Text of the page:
This stance is entered by pressing either 2B+K or 8B+K (B+K if you are in BT), no matter the stance you already are. You can also enter this stance by some special moves like 3(B). During this stance, Siegfried holds his sword behind him. This allows you to hit your opponent while you are back turned or get an aGI (if the opponent hits you as soon as you enter it as its window is strict). This aGI works only if you are BT and GIs all Horizontal moves (high, mid and low).
These are the moves of SCH:​
3. SSH (Siegfried’s Side Hold)
This stance is entered by pressing 4B+K, no matter the stance you already are, but there are other methods as well, like some hold versions of moves just like SCH [A]. In this stance Siegfried holds his sword on his right side and unlike the previous stances this one does not have any aGI properties. However it is mostly used for making your opponent to whiff and punish him/her as you create space.
These are the moves of SSH:​
4. SRSH (Siegfried’s Reversed Side Hold)
This is the last one of the 4 special stances of Siegfried. This stance can be entered by pressing 6B+K, whatever your stance is. In this stance Siegfried holds his sword on his left side and when you enter it Siegfried steps forward “closing the gap”.
These are moves of SRSH:​
These were all Siegfried’s stances. They can mostly be used to create 50/50 situations, confusing your opponent, even though some of the options are unsafe. There is risk. Reading your opponent can help you use them in certain situations.
*Stance tutorial Video (Made by Nightblade):

IV) Useful and strong moves – top choices
Siegfried isn’t only about stances, he has some pretty cool moves from neutral stance too, which can lead you to victory. Siegfried’s stance game has been toned down in this game, so this time these moves should be your bread and butter.
*You may read iagA as Jaga sometimes, as there was a guy called Jink who would abuse it. Also you may read iWRAA as Sacharja Finish, as this is Sacharja’s favorite move.
*Despite the fact that iagA is hard to learn… It is the most useful move and every Siegfried player must do well. At first it will be hard, it was for everyone, but with practice, persistence and patience you’ll be able to do it as well.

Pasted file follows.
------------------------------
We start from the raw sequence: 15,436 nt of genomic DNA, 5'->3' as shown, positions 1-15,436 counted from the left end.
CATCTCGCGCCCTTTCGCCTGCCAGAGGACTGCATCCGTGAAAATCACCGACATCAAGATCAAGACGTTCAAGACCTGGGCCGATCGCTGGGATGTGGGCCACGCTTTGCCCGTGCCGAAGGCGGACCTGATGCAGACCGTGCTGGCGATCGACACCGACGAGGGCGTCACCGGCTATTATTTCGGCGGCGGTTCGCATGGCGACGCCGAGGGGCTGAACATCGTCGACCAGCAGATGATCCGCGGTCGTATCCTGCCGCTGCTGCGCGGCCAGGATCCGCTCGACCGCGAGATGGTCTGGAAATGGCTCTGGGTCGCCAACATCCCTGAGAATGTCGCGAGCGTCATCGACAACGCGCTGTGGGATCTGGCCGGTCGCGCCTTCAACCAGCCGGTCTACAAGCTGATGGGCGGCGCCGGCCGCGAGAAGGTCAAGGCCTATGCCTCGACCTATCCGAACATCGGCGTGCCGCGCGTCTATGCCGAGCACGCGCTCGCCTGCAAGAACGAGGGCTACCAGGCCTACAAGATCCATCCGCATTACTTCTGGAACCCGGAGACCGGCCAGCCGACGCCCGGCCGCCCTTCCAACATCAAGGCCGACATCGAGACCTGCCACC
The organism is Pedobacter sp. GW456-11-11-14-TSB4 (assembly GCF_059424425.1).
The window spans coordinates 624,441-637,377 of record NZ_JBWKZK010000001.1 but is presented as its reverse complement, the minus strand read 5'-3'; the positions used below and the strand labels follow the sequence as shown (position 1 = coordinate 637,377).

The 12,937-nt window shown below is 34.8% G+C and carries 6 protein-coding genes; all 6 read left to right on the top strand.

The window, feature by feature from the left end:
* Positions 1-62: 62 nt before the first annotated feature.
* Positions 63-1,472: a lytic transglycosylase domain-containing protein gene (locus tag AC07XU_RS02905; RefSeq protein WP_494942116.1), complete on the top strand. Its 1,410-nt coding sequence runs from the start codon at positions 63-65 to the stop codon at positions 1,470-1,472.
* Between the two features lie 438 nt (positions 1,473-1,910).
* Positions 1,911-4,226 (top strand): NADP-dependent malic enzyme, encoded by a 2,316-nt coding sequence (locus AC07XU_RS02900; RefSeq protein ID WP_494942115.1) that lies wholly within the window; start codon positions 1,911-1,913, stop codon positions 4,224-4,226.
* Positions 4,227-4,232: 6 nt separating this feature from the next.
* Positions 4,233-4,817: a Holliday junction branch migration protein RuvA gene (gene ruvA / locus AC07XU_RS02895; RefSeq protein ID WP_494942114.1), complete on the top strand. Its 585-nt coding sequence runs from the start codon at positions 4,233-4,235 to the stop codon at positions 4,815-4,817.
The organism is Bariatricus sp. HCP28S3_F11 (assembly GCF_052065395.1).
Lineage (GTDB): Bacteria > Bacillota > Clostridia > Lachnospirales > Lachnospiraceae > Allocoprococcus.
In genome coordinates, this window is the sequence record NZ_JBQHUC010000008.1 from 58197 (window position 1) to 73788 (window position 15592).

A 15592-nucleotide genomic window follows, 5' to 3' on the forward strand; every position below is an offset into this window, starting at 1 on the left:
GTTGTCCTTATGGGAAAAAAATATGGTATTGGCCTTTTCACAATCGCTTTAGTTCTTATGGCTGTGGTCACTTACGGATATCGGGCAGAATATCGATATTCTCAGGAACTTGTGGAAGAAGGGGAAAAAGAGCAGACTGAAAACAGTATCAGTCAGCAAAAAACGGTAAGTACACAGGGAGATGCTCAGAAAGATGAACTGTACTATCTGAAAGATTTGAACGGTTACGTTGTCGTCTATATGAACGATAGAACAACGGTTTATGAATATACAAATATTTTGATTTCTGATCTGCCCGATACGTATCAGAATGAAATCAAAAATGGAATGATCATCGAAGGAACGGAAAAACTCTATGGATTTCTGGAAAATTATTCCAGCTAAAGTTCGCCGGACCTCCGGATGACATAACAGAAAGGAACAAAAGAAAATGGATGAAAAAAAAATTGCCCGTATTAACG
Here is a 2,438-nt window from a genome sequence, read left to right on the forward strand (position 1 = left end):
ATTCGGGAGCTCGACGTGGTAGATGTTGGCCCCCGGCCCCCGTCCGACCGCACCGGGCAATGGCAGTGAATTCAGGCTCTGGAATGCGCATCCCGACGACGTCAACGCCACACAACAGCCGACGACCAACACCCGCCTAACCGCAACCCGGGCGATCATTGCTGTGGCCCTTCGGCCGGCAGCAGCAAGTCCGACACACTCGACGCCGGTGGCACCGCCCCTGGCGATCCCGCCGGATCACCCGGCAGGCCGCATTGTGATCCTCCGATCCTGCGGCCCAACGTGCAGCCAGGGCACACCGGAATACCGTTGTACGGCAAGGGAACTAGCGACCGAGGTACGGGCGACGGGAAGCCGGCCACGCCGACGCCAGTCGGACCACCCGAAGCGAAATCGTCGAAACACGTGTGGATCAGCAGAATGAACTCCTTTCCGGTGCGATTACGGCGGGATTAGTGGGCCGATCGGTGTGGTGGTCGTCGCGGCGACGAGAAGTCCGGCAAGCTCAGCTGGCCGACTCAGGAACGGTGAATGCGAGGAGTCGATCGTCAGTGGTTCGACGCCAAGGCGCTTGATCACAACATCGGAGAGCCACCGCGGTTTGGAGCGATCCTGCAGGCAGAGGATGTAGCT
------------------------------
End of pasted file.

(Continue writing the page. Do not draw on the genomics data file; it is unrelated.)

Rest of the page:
These links will possibly help you a lot:
Video tutorials:
For Pad (Made by Slayer_X64):
For Stick (Made by Nightblade):
For Stick (Made by Mandy):
Discussion/Tips: (Archive)
*These were the top Siegfried moves used by top players. This doesn’t mean that other moves have no use. They are just used in specific situations or used with more caution.
Move analysis (Made by Heaton):
SCH K KE glitch:
*Siegfried’s top 10 moves thread:
*Siegfried has some whiffing issues, all gathered in this thread:

V) Utilizing the game mechanics
This is another interesting factor that must be considered and implemented in the battles.

a) Just Guard: Some people may think that this is a very hard thing to do, but to be honest once you get to understand its trick it will be very easy. Just guard is about tapping G very quickly before a move hits you (if the move is a low the buttons you have to press quickly are 2G). You must release G to JG till up to 4 frames (if a move connects up to the 7th frame then you can get a JG) and if you fail this, you won’t be able to JG for around 30 frames. Also JG gains you meter and each move has different JG frames, hence the category in the tab. So learn JG in order to break strings and attack back.
Here are some tutorials on JG: